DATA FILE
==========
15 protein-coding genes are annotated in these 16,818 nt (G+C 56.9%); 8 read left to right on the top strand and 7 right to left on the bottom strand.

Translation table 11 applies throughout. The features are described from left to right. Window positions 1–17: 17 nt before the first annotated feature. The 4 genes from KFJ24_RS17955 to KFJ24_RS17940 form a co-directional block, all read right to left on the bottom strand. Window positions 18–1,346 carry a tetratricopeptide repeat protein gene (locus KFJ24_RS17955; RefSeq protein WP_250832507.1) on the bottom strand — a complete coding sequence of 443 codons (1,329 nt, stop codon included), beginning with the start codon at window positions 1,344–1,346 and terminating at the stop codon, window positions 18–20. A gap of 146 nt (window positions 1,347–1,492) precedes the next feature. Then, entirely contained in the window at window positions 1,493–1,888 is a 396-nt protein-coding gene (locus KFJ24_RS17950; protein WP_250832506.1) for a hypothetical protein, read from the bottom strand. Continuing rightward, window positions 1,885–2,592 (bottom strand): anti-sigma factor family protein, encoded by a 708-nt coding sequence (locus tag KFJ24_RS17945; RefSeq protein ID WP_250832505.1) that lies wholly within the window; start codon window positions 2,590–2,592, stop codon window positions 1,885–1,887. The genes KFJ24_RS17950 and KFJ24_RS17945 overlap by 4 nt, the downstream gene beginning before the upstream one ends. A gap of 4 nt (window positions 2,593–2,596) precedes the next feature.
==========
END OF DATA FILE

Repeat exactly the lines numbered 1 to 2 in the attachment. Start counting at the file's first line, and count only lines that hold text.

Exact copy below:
15 protein-coding genes are annotated in these 16,818 nt (G+C 56.9%); 8 read left to right on the top strand and 7 right to left on the bottom strand.

Translation table 11 applies throughout. The features are described from left to right. Window positions 1–17: 17 nt before the first annotated feature. The 4 genes from KFJ24_RS17955 to KFJ24_RS17940 form a co-directional block, all read right to left on the bottom strand. Window positions 18–1,346 carry a tetratricopeptide repeat protein gene (locus KFJ24_RS17955; RefSeq protein WP_250832507.1) on the bottom strand — a complete coding sequence of 443 codons (1,329 nt, stop codon included), beginning with the start codon at window positions 1,344–1,346 and terminating at the stop codon, window positions 18–20. A gap of 146 nt (window positions 1,347–1,492) precedes the next feature. Then, entirely contained in the window at window positions 1,493–1,888 is a 396-nt protein-coding gene (locus KFJ24_RS17950; protein WP_250832506.1) for a hypothetical protein, read from the bottom strand. Continuing rightward, window positions 1,885–2,592 (bottom strand): anti-sigma factor family protein, encoded by a 708-nt coding sequence (locus tag KFJ24_RS17945; RefSeq protein ID WP_250832505.1) that lies wholly within the window; start codon window positions 2,590–2,592, stop codon window positions 1,885–1,887. The genes KFJ24_RS17950 and KFJ24_RS17945 overlap by 4 nt, the downstream gene beginning before the upstream one ends. A gap of 4 nt (window positions 2,593–2,596) precedes the next feature.